Years with Company: 6
Address: Los Angeles, CA
Clients: Gnash, Imad Royal, Girl Wilde, Alexmaax (Max Hershenow), Ilan Rubin, Joe Rico
Rosabelle Eales started working in music when she was 18. By 2016, she owned her own management company at the tender age of 23. Now 29, she’s more thankful than ever to be serving artists.
Discovering the Industry
I’ve always joked that the music industry found me, way more than I found the music industry. Music’s always been a big part of my life. I never really [knew] that you could work in the music industry. That wasn’t something I grew up understanding. In high school, I helped open a music venue; I was booking shows. I didn’t recognize that it could be a career path. When I went to college, I was trying to choose what major I wanted. I saw that you could do music business, and I was like, what does that mean?
Work Over School
When I was 21, I got offered a full-time job working in L.A. That was the summer between my sophomore and junior years of college. I was really confused, because I wanted to drop out and take this job, but you’re taught that’s not the right thing to do. You’re supposed to get a degree. And my dad was like, “You’re in college studying the music business, and you’ve been offered a job in the music business. Why would you not take that?” So I did.
Building a Company Around Values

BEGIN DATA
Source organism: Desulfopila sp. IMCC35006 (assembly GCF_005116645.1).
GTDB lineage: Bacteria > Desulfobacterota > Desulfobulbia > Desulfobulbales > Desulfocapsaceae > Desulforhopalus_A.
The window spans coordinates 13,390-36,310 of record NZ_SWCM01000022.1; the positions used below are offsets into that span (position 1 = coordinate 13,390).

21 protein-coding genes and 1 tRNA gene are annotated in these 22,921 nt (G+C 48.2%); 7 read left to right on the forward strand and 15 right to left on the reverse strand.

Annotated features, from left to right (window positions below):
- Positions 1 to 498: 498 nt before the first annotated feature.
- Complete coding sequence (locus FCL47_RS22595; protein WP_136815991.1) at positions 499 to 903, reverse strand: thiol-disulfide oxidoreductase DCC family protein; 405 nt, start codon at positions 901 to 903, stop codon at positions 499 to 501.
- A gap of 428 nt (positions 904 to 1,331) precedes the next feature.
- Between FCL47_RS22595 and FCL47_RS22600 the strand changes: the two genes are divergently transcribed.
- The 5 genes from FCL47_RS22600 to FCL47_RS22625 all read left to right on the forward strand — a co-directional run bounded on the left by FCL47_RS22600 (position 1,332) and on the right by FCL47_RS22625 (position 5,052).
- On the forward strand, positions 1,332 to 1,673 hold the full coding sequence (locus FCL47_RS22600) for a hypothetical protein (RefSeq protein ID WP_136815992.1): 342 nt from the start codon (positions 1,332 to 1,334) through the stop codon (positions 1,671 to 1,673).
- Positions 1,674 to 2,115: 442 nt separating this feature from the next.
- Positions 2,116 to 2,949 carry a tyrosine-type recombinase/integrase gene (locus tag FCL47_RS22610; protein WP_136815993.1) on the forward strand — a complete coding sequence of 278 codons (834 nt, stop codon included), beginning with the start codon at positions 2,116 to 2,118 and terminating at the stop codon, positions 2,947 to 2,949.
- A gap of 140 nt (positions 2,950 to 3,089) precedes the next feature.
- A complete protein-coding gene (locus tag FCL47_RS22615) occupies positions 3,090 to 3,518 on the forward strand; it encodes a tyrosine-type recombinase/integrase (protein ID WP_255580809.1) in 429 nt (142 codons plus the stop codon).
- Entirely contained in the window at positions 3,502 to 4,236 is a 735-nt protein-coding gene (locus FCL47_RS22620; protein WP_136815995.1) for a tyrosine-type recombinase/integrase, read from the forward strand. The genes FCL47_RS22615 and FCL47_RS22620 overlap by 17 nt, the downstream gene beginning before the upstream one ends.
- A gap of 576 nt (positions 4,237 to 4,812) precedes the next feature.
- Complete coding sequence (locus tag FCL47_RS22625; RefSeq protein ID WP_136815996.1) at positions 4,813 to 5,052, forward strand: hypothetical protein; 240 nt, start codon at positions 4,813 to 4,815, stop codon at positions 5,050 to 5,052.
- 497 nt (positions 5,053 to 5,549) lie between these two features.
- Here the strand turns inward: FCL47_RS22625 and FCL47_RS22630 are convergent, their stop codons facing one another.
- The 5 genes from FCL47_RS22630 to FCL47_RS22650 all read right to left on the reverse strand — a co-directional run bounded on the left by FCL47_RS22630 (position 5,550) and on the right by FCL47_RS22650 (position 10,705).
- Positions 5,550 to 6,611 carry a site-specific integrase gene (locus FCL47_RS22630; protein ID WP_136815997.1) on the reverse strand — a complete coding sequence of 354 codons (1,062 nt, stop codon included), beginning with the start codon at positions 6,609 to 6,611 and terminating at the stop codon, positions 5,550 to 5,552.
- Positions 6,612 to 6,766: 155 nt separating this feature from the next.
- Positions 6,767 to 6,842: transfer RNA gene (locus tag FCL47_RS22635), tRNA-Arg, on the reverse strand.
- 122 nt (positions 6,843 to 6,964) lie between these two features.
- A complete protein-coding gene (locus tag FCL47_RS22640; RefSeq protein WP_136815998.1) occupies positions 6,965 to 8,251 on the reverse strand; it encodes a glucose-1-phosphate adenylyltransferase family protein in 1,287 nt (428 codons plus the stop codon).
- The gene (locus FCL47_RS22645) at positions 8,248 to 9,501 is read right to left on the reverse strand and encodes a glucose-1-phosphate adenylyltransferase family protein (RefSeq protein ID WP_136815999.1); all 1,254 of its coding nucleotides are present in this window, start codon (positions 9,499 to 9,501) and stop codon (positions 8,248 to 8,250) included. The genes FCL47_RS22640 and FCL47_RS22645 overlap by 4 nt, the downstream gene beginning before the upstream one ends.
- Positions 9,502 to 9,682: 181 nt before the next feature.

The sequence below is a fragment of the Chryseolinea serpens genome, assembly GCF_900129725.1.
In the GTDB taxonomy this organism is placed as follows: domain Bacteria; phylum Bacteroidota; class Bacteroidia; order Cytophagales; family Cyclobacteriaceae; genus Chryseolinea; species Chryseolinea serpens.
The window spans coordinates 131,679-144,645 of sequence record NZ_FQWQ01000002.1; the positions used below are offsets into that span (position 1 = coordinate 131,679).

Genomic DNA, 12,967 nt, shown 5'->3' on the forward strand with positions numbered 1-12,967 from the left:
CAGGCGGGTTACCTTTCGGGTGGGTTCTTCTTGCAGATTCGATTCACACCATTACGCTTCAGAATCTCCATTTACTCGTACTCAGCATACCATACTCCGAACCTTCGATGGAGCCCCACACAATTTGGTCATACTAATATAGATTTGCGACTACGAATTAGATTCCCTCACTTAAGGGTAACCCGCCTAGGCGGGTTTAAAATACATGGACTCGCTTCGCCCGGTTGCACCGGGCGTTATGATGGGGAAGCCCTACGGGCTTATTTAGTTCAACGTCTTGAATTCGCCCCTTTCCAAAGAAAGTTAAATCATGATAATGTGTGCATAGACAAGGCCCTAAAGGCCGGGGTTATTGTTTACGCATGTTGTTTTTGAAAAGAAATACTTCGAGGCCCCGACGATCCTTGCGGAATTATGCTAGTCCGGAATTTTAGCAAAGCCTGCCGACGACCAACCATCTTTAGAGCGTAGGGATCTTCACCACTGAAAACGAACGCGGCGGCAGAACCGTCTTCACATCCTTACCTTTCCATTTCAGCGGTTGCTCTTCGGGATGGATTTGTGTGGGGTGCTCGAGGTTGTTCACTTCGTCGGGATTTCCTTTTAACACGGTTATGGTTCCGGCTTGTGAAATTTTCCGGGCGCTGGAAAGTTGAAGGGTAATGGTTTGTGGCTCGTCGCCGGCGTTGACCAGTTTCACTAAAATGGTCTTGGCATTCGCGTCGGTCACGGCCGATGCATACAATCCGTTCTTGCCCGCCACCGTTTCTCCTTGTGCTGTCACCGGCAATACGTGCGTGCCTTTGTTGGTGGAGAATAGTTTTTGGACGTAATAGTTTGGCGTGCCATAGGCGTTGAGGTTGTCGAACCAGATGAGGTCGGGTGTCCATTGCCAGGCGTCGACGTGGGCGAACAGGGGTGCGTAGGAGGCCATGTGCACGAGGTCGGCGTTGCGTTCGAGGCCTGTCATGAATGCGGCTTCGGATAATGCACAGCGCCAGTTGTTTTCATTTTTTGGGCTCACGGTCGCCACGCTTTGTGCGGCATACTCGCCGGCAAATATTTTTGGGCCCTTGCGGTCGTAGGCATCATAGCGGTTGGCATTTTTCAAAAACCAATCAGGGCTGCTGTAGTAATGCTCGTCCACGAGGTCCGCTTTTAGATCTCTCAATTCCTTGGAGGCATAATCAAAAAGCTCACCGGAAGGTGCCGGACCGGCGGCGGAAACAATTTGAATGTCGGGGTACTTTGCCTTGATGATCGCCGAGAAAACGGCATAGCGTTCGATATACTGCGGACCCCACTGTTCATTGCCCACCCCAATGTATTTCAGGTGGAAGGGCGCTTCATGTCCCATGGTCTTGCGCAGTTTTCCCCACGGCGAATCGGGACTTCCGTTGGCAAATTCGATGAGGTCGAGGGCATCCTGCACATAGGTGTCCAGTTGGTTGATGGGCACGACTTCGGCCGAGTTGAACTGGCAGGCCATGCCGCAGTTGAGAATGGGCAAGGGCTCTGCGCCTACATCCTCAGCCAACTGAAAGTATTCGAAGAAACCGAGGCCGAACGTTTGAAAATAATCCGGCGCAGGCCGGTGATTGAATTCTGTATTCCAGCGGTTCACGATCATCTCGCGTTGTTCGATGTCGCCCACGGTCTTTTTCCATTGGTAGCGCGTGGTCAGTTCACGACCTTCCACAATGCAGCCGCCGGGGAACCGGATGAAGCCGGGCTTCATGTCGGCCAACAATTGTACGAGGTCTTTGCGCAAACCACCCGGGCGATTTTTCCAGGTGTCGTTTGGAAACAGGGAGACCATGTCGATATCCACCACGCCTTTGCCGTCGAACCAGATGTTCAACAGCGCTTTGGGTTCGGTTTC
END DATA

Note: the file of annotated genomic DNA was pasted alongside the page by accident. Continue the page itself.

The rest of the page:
My parents were both small business owners, so owning a business was not something that felt intimidating. When I stepped out of being a tour manager and into more of a management role, I never was like, “I’m going to start my own company.” The issue was that I didn’t see any companies doing [management] the way I wanted, which was very grassroots, family-oriented, and collaborative. And I was blessed that my first client, gnash, had a Top 10 radio record, so I had the financial autonomy to do what I wanted. And what I wanted was a company that followed my values.
Dana Dufine, who works at AEG, is a mentor of mine. She’s someone I go to for advice and perspective. If you want to get into management, pick out a mentor or someone you can learn from. Although I’ve taken on being more of a mentor than a mentee, I’m always looking for opportunities to learn from people. [Management is] not something that can be taught as much as something that has to be learned. Finding people you can absorb knowledge from is massively important.
I have an elephant’s memory. I’m very organized. I’m meticulous. But what makes me a great manager is I’m deeply compassionate, empathetic, collaborative, loving, honest and kind. That’s how I approach my relationships with clients. I work hard to represent them, and make sure my values are lining up with theirs. I see people as people, not just commodities.
Employees, Clients, and the Pandemic
The company is three people––it’s me and two employees. I have independent contractors who I work with. I’ve been thinking about hiring someone else. That’s something I’m going to look into in 2022. Right now, the goal is recalibrating after the pandemic and making sure everyone’s on steady footing, although we ended up taking on two new clients during the pandemic, and a new client right before [it started].
Being Physical and Virtual
I have a physical space in L.A. I share it with a phenomenal manager. As much as it’s a money pit, we keep it because we love it. During the pandemic, we went virtual pretty quickly. As things were opening up, I asked both my employees what they wanted. How did they feel their workflow was affected? Were they happy? My role as an employer is to lead this team to greatness, but it’s also to understand what they need to be successful. And I felt no change in our workflow by going virtual.